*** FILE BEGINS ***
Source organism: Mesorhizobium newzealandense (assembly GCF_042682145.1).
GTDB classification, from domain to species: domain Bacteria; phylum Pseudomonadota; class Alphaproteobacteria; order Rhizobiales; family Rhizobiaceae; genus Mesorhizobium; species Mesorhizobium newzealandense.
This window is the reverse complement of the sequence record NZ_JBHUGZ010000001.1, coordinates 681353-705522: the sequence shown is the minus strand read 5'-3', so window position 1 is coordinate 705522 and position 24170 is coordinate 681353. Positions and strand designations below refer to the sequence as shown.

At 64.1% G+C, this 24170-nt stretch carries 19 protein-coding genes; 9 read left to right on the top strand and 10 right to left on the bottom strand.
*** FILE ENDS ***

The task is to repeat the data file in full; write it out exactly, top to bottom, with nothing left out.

Source organism: Mesorhizobium newzealandense (assembly GCF_042682145.1).
GTDB classification, from domain to species: domain Bacteria; phylum Pseudomonadota; class Alphaproteobacteria; order Rhizobiales; family Rhizobiaceae; genus Mesorhizobium; species Mesorhizobium newzealandense.
This window is the reverse complement of the sequence record NZ_JBHUGZ010000001.1, coordinates 681353-705522: the sequence shown is the minus strand read 5'-3', so window position 1 is coordinate 705522 and position 24170 is coordinate 681353. Positions and strand designations below refer to the sequence as shown.

At 64.1% G+C, this 24170-nt stretch carries 19 protein-coding genes; 9 read left to right on the top strand and 10 right to left on the bottom strand.